A Place of Secrets
London auctioneer Jude Gower is despatched to Wickham Hall near the North Norfolk coast to value a collection of eighteenth century astronomical instruments and manuscripts. As well as the archive, the house itself intrigues Jude: her great-grandfather was gamekeeper on the Wickham estate between the wars. On the drive up Jude stops to visit her grandmother, who alerts her to a mystery involving a folly on the estate, and someone she refers to only as 'the wild girl'.
Amidst the cold classical beauty of Wickham Hall, Jude is welcomed by elderly Chantal Wickham. Chantal's husband died a year ago. Jude is deeply sympathetic because she, too, has lost her husband. Chantal's son is selling the collection to pay death duties. Since WWII the farm land has been sold off and Chantal's husband had to sell the woodland, including the ground where the folly stands. Now a developer has plans which will involve knocking it down.
As Jude catalogues the manuscripts and scientific instruments, she starts to amass a picture of Anthony Wickham, the lonely amateur astronomer who owned the Hall in the late eighteenth century, and his daughter Esther. She learns that the folly was built as an observatory: it stands in a clearing in the woods, its top just visible above the trees. From here Anthony and Esther made their important discoveries. And it is here Jude meets Euan, a local nature writer living in a gypsy caravan. As Jude uncovers the tragic story of Anthony and Esther, Euan reveals to her the healing powers of nature and the eternal stars. Gradually Jude learns to leave behind the tragedy in her own life, and to love again.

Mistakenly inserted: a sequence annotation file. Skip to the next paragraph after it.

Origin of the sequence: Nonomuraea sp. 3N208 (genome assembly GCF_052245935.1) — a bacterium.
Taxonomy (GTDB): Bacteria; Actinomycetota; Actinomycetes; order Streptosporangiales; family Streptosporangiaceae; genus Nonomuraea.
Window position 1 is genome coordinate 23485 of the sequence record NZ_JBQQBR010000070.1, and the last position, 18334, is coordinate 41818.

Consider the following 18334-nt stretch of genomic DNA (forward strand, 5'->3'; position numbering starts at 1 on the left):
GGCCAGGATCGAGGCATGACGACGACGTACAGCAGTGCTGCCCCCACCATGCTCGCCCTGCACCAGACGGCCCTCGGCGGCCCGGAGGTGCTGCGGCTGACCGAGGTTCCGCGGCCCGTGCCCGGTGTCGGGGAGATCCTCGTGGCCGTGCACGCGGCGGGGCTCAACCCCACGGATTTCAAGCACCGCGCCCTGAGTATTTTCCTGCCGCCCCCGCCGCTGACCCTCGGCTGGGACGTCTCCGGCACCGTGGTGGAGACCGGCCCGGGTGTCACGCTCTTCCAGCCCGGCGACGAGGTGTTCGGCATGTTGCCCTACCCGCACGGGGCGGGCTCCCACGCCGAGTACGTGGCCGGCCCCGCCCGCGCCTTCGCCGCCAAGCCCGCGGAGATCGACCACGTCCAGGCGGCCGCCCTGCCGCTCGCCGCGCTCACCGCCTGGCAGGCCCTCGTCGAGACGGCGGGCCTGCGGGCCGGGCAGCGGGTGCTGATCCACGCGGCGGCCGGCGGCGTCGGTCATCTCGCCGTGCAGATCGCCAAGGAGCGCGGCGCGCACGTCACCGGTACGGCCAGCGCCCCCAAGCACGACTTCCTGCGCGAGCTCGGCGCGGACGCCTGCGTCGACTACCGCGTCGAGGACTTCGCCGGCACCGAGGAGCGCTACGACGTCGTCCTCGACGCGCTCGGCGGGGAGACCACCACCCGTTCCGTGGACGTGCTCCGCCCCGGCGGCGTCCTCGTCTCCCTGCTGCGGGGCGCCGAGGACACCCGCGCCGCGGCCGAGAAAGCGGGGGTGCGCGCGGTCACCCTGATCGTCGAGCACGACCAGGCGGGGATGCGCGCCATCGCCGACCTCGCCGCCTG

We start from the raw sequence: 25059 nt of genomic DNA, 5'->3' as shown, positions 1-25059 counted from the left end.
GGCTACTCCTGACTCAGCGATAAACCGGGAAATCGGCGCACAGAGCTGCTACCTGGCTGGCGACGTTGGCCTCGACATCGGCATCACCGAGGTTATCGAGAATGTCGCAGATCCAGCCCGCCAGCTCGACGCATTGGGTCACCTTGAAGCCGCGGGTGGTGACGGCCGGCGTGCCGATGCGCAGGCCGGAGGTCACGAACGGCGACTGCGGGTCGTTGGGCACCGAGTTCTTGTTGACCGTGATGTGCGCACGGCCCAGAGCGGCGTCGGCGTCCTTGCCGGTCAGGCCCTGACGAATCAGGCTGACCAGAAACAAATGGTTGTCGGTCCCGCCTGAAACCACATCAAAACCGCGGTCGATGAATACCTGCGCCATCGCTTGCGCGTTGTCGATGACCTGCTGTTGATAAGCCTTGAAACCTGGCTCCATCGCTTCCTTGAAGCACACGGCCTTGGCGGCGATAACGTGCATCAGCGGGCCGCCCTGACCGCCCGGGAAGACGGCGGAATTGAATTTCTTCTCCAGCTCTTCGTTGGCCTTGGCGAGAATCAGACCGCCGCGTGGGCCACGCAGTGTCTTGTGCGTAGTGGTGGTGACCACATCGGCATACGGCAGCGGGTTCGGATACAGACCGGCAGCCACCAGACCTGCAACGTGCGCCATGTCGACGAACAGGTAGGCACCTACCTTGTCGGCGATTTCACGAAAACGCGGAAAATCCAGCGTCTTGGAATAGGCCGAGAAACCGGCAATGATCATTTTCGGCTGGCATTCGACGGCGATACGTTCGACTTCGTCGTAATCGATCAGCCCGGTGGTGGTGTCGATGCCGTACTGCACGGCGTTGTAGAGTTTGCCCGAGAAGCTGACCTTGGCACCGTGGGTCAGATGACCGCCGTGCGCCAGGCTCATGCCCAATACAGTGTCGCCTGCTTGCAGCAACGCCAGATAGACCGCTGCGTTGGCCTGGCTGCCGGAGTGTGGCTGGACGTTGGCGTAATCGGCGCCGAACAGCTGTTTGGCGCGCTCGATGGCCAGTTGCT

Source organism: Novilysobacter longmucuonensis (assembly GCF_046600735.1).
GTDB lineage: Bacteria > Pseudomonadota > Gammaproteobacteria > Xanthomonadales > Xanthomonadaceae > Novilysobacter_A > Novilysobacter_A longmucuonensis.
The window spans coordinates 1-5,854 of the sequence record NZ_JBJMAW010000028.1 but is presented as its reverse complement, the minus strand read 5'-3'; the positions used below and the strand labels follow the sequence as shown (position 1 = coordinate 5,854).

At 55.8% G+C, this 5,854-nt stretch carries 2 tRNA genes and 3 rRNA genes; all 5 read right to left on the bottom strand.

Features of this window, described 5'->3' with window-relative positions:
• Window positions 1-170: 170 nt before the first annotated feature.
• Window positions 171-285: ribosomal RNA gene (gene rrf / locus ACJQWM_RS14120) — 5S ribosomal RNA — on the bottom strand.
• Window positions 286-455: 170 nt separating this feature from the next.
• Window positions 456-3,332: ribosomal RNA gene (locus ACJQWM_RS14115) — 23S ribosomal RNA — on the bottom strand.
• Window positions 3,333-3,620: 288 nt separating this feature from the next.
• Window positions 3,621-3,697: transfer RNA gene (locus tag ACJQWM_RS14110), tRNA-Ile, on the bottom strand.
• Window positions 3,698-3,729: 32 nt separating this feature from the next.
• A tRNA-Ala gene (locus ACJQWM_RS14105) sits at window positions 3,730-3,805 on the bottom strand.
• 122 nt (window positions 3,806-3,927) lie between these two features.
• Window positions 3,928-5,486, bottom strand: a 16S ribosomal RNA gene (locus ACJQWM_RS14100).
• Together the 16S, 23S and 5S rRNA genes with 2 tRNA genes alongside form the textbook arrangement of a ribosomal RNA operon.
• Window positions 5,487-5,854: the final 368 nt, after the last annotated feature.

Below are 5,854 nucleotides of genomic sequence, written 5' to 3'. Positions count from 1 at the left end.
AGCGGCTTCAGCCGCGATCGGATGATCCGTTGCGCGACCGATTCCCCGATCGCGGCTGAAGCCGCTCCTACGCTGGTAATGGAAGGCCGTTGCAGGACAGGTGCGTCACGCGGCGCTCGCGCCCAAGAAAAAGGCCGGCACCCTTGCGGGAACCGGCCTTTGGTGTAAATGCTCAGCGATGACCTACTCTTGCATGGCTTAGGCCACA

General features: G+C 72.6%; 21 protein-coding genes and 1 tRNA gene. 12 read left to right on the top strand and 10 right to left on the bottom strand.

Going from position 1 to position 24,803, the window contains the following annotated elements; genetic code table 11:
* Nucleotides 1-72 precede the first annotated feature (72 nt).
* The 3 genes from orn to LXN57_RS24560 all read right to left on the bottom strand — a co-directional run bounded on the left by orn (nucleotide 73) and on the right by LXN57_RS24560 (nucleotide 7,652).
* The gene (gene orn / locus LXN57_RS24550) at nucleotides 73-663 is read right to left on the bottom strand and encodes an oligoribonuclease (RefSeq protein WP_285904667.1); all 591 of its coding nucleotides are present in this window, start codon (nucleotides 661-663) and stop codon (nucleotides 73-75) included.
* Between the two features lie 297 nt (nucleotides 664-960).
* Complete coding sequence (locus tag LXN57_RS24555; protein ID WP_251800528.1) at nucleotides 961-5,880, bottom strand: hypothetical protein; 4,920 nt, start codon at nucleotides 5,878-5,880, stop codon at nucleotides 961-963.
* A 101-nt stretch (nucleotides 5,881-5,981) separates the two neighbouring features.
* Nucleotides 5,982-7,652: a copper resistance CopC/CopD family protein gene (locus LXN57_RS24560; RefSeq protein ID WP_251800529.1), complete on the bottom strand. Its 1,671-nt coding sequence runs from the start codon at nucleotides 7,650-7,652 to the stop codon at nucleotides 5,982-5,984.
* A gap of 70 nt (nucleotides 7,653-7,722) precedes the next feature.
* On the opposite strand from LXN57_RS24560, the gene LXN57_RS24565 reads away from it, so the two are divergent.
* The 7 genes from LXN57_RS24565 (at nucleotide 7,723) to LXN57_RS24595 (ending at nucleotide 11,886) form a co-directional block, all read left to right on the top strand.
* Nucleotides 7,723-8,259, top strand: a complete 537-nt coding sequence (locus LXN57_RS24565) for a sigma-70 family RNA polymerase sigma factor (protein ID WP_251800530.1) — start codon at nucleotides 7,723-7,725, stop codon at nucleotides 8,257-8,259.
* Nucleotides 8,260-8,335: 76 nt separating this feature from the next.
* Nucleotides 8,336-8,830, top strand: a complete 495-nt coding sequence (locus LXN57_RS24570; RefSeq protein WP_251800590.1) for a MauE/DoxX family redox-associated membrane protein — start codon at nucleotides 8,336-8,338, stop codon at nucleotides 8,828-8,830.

Katie McGowan manages the translation rights for A Place of Secrets
Translation Rights Sold
Sumptuous prose, deft plotting, lush settings, troubling personal histories, tragedy, heady romance and even a smattering of 18th century scientific wonderment mark Hore's fourth novel as her most accomplished and enthralling yet
Intriguing Richard and Judy recommended read, which is layered with a series of mysteries, some more supernatural than others Arifa Akbar
The Independent Full Review
Hore once again shows her gift for bringing the past to life: her understanding of memory, stories and craft is as strong here as in The Memory Garden
Waterstone's Books Quarterly